Paul Godfrey has taken a segment of Henry Fielding's play The Modern Husband and transferred five of its characters into a version of his own, written in the style of his 18th-century predecessor. The result is no romp.
There are asides, overhearings and confidences to the audience aplenty, but the text is a serious examination of the society of the time which does no one any credit. Blackmail and bribery are everyday weapons to justify seduction, deceit and revenge. There are strict codes of behaviour that need to be navigated for the sake of appearances, but, as Mrs Modern says at the end, "Who wants to be virtuous and old?"
The production, by Nick Philippou for the Actors Touring Company, is measured and steady. This is no farce fluster, but an incisive attack on moral values and every word needs to be heard. The actors play in the Restoration fashion, but not for fun. Like Les Liaisons Dangereuses, this is a deadly game. Penury and prison are the likely result of a failure to corrupt the upright Mrs Belamant.
The set, by Kathy Strachan, is inspired. Two enormous full-length mirrors expand the stage and witty projections on a screen comment on the text. Two large bawdy paintings hang in the seducer's lair. Entrances are two movable arches, where the combatants can lurk in order to overhear the latest twist in the plot.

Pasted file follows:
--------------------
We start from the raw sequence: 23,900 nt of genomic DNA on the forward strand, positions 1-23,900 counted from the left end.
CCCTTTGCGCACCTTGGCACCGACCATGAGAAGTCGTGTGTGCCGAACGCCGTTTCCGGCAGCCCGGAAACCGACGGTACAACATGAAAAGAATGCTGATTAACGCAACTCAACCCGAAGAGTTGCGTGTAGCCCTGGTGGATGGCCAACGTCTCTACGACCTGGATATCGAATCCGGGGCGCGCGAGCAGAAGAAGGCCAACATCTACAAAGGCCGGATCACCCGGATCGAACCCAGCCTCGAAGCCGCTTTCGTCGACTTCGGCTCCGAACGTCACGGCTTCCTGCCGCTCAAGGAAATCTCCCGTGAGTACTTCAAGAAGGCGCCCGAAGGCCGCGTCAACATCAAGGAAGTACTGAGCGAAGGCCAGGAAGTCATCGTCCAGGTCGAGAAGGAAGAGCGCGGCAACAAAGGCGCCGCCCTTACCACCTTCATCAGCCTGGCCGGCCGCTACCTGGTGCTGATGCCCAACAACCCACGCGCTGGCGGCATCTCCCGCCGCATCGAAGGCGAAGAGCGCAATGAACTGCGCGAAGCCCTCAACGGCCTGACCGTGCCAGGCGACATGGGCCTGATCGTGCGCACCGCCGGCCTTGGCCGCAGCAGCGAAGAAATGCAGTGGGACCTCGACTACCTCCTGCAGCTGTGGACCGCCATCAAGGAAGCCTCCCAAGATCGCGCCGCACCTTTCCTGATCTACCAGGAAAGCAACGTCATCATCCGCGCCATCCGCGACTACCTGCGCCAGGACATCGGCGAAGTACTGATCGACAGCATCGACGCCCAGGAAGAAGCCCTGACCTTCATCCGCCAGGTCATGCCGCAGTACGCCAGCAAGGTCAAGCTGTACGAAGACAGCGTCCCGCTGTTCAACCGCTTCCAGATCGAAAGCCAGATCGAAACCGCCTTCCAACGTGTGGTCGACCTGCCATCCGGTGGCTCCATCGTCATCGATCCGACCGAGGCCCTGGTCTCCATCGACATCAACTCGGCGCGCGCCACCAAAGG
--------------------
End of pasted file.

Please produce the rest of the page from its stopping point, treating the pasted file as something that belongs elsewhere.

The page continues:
The acting is calm and deadly. Ben Ellison-Campbell plays the desperately scheming husband, and Shelley King swallows insults as his devious spouse. Gerrard McArthur plays the lascivious lord with dry menace. Richard Cant and Jessica Lloyd are the comparative innocents in the affairs. As for the playwriting, I think Fielding himself would have approved. The text may lack some rumbustiousness, but it offers both wit and some deadly truths about the human condition.
n 'The Modern Husband' is touring: Dublin Theatre Festival (00353 18748525) to 14 Oct; then Canterbury, Worthing, Oundle, Tunbridge Wells, Jersey, Guernsey and the Lyric Studio, Hammersmith (21 Nov-2 Dec)